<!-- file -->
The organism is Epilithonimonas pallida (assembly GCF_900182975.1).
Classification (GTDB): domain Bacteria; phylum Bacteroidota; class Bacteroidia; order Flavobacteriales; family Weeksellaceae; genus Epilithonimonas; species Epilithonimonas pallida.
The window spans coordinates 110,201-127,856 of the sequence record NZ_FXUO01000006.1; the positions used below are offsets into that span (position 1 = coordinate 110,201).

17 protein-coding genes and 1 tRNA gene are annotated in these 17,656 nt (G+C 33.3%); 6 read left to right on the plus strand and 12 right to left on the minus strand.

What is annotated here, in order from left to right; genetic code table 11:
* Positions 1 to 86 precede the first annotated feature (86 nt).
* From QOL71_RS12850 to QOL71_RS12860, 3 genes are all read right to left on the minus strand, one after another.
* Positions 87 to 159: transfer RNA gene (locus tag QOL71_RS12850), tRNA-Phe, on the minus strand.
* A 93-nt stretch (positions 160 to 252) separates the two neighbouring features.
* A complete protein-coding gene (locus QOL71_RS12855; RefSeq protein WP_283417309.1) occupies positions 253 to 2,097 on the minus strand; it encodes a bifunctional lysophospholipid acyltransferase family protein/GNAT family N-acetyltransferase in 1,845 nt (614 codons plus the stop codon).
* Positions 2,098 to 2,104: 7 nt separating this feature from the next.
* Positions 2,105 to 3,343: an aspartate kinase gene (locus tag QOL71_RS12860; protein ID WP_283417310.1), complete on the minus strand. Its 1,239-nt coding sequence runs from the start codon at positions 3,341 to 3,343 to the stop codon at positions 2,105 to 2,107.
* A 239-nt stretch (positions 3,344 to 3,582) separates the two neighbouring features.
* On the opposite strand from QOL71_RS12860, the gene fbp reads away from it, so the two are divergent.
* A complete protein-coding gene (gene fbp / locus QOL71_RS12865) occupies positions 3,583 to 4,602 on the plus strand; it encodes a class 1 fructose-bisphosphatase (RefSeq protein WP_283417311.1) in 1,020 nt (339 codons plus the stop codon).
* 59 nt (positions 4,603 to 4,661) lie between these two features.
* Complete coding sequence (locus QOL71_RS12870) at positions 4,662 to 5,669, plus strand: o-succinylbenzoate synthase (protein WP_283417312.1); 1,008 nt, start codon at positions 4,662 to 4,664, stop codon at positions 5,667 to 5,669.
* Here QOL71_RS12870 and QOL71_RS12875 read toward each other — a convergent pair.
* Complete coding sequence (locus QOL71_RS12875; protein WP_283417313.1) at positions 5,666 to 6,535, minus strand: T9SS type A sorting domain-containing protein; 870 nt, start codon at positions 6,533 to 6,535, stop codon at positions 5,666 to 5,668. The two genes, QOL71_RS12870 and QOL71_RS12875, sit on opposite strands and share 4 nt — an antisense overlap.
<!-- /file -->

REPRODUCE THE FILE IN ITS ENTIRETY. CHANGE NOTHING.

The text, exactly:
The organism is Epilithonimonas pallida (assembly GCF_900182975.1).
Classification (GTDB): domain Bacteria; phylum Bacteroidota; class Bacteroidia; order Flavobacteriales; family Weeksellaceae; genus Epilithonimonas; species Epilithonimonas pallida.
The window spans coordinates 110,201-127,856 of the sequence record NZ_FXUO01000006.1; the positions used below are offsets into that span (position 1 = coordinate 110,201).

17 protein-coding genes and 1 tRNA gene are annotated in these 17,656 nt (G+C 33.3%); 6 read left to right on the plus strand and 12 right to left on the minus strand.

What is annotated here, in order from left to right; genetic code table 11:
* Positions 1 to 86 precede the first annotated feature (86 nt).
* From QOL71_RS12850 to QOL71_RS12860, 3 genes are all read right to left on the minus strand, one after another.
* Positions 87 to 159: transfer RNA gene (locus tag QOL71_RS12850), tRNA-Phe, on the minus strand.
* A 93-nt stretch (positions 160 to 252) separates the two neighbouring features.
* A complete protein-coding gene (locus QOL71_RS12855; RefSeq protein WP_283417309.1) occupies positions 253 to 2,097 on the minus strand; it encodes a bifunctional lysophospholipid acyltransferase family protein/GNAT family N-acetyltransferase in 1,845 nt (614 codons plus the stop codon).
* Positions 2,098 to 2,104: 7 nt separating this feature from the next.
* Positions 2,105 to 3,343: an aspartate kinase gene (locus tag QOL71_RS12860; protein ID WP_283417310.1), complete on the minus strand. Its 1,239-nt coding sequence runs from the start codon at positions 3,341 to 3,343 to the stop codon at positions 2,105 to 2,107.
* A 239-nt stretch (positions 3,344 to 3,582) separates the two neighbouring features.
* On the opposite strand from QOL71_RS12860, the gene fbp reads away from it, so the two are divergent.
* A complete protein-coding gene (gene fbp / locus QOL71_RS12865) occupies positions 3,583 to 4,602 on the plus strand; it encodes a class 1 fructose-bisphosphatase (RefSeq protein WP_283417311.1) in 1,020 nt (339 codons plus the stop codon).
* 59 nt (positions 4,603 to 4,661) lie between these two features.
* Complete coding sequence (locus QOL71_RS12870) at positions 4,662 to 5,669, plus strand: o-succinylbenzoate synthase (protein WP_283417312.1); 1,008 nt, start codon at positions 4,662 to 4,664, stop codon at positions 5,667 to 5,669.
* Here QOL71_RS12870 and QOL71_RS12875 read toward each other — a convergent pair.
* Complete coding sequence (locus QOL71_RS12875; protein WP_283417313.1) at positions 5,666 to 6,535, minus strand: T9SS type A sorting domain-containing protein; 870 nt, start codon at positions 6,533 to 6,535, stop codon at positions 5,666 to 5,668. The two genes, QOL71_RS12870 and QOL71_RS12875, sit on opposite strands and share 4 nt — an antisense overlap.